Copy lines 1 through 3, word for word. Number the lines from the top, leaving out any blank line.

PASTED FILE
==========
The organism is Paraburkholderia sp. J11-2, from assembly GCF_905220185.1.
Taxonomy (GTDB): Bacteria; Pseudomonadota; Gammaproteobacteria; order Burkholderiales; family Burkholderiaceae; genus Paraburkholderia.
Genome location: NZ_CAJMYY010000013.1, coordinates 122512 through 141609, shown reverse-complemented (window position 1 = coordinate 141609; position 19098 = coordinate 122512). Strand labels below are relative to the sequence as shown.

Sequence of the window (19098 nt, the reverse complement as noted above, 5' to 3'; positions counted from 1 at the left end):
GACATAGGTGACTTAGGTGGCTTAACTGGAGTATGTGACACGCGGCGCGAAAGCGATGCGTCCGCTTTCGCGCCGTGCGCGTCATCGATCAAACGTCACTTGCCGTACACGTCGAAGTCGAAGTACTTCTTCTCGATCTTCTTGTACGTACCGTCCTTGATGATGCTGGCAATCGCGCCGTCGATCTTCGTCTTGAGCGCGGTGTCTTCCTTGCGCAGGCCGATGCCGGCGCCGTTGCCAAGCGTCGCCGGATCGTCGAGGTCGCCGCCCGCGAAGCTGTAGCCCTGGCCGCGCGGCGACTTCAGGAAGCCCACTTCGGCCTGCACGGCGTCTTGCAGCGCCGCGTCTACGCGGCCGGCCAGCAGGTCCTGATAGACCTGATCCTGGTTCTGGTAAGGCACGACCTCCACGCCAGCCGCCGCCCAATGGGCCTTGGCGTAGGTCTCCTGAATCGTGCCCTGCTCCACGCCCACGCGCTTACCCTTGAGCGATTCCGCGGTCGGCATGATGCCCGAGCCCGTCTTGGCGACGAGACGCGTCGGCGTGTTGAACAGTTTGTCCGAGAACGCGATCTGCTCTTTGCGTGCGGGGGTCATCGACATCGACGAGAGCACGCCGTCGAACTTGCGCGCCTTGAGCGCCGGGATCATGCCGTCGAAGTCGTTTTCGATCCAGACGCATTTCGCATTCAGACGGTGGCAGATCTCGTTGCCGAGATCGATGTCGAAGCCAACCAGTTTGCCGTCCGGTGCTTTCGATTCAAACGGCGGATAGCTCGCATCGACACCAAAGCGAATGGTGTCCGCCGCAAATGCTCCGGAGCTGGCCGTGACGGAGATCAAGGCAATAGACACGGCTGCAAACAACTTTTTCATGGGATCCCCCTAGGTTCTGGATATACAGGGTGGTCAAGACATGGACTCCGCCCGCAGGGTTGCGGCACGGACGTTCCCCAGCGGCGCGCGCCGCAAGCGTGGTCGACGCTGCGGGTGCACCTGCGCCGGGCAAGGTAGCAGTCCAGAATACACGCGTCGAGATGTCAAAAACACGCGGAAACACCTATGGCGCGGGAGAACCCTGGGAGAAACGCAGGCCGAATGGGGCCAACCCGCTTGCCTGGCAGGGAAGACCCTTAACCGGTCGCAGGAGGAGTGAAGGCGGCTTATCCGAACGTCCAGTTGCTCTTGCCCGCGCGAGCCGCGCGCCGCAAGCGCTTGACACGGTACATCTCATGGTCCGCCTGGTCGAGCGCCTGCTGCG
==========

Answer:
The organism is Paraburkholderia sp. J11-2, from assembly GCF_905220185.1.
Taxonomy (GTDB): Bacteria; Pseudomonadota; Gammaproteobacteria; order Burkholderiales; family Burkholderiaceae; genus Paraburkholderia.
Genome location: NZ_CAJMYY010000013.1, coordinates 122512 through 141609, shown reverse-complemented (window position 1 = coordinate 141609; position 19098 = coordinate 122512). Strand labels below are relative to the sequence as shown.